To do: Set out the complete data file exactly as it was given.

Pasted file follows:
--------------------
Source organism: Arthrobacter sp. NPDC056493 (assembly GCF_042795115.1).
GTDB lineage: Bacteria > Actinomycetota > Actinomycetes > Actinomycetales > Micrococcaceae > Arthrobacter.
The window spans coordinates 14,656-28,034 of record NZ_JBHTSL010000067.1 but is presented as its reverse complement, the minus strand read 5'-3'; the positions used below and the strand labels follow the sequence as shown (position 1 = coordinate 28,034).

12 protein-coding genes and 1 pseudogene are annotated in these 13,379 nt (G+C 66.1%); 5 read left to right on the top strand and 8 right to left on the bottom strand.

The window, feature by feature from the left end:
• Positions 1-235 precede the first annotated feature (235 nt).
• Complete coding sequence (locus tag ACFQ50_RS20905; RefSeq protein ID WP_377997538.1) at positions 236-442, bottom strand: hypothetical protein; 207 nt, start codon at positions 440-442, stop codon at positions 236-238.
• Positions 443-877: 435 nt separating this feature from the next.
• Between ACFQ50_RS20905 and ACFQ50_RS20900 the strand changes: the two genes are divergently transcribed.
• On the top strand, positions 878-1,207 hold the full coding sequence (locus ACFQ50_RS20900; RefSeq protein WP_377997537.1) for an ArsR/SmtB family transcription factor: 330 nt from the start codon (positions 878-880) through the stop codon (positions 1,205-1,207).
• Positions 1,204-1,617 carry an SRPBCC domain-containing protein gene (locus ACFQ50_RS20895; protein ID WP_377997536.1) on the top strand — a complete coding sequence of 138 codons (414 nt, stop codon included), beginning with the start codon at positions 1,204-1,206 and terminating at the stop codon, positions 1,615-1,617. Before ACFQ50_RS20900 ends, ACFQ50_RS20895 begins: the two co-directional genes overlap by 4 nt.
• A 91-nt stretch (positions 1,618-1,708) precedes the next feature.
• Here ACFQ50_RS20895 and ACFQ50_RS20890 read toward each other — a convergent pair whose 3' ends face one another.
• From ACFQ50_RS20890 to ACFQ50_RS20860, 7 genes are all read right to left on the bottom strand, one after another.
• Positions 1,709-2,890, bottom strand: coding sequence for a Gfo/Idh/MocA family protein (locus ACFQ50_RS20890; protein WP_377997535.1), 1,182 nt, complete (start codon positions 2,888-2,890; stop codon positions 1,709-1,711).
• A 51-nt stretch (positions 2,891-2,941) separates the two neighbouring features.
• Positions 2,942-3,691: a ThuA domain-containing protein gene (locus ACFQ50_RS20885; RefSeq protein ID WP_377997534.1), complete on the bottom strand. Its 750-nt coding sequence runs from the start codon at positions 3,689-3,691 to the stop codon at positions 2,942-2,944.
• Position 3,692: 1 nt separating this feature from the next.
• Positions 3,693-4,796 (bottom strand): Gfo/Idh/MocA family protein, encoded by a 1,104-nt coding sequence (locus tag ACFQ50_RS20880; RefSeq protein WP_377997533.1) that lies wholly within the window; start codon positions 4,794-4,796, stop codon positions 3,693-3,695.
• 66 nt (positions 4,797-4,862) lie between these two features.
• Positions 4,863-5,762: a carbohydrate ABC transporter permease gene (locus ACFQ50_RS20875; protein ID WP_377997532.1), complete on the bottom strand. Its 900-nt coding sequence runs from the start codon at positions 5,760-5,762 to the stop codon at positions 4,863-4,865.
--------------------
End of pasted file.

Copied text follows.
Source organism: Arthrobacter sp. NPDC056493 (assembly GCF_042795115.1).
GTDB lineage: Bacteria > Actinomycetota > Actinomycetes > Actinomycetales > Micrococcaceae > Arthrobacter.
The window spans coordinates 14,656-28,034 of record NZ_JBHTSL010000067.1 but is presented as its reverse complement, the minus strand read 5'-3'; the positions used below and the strand labels follow the sequence as shown (position 1 = coordinate 28,034).

12 protein-coding genes and 1 pseudogene are annotated in these 13,379 nt (G+C 66.1%); 5 read left to right on the top strand and 8 right to left on the bottom strand.

The window, feature by feature from the left end:
• Positions 1-235 precede the first annotated feature (235 nt).
• Complete coding sequence (locus tag ACFQ50_RS20905; RefSeq protein ID WP_377997538.1) at positions 236-442, bottom strand: hypothetical protein; 207 nt, start codon at positions 440-442, stop codon at positions 236-238.
• Positions 443-877: 435 nt separating this feature from the next.
• Between ACFQ50_RS20905 and ACFQ50_RS20900 the strand changes: the two genes are divergently transcribed.
• On the top strand, positions 878-1,207 hold the full coding sequence (locus ACFQ50_RS20900; RefSeq protein WP_377997537.1) for an ArsR/SmtB family transcription factor: 330 nt from the start codon (positions 878-880) through the stop codon (positions 1,205-1,207).
• Positions 1,204-1,617 carry an SRPBCC domain-containing protein gene (locus ACFQ50_RS20895; protein ID WP_377997536.1) on the top strand — a complete coding sequence of 138 codons (414 nt, stop codon included), beginning with the start codon at positions 1,204-1,206 and terminating at the stop codon, positions 1,615-1,617. Before ACFQ50_RS20900 ends, ACFQ50_RS20895 begins: the two co-directional genes overlap by 4 nt.
• A 91-nt stretch (positions 1,618-1,708) precedes the next feature.
• Here ACFQ50_RS20895 and ACFQ50_RS20890 read toward each other — a convergent pair whose 3' ends face one another.
• From ACFQ50_RS20890 to ACFQ50_RS20860, 7 genes are all read right to left on the bottom strand, one after another.
• Positions 1,709-2,890, bottom strand: coding sequence for a Gfo/Idh/MocA family protein (locus ACFQ50_RS20890; protein WP_377997535.1), 1,182 nt, complete (start codon positions 2,888-2,890; stop codon positions 1,709-1,711).
• A 51-nt stretch (positions 2,891-2,941) separates the two neighbouring features.
• Positions 2,942-3,691: a ThuA domain-containing protein gene (locus ACFQ50_RS20885; RefSeq protein ID WP_377997534.1), complete on the bottom strand. Its 750-nt coding sequence runs from the start codon at positions 3,689-3,691 to the stop codon at positions 2,942-2,944.
• Position 3,692: 1 nt separating this feature from the next.
• Positions 3,693-4,796 (bottom strand): Gfo/Idh/MocA family protein, encoded by a 1,104-nt coding sequence (locus tag ACFQ50_RS20880; RefSeq protein WP_377997533.1) that lies wholly within the window; start codon positions 4,794-4,796, stop codon positions 3,693-3,695.
• 66 nt (positions 4,797-4,862) lie between these two features.
• Positions 4,863-5,762: a carbohydrate ABC transporter permease gene (locus ACFQ50_RS20875; protein ID WP_377997532.1), complete on the bottom strand. Its 900-nt coding sequence runs from the start codon at positions 5,760-5,762 to the stop codon at positions 4,863-4,865.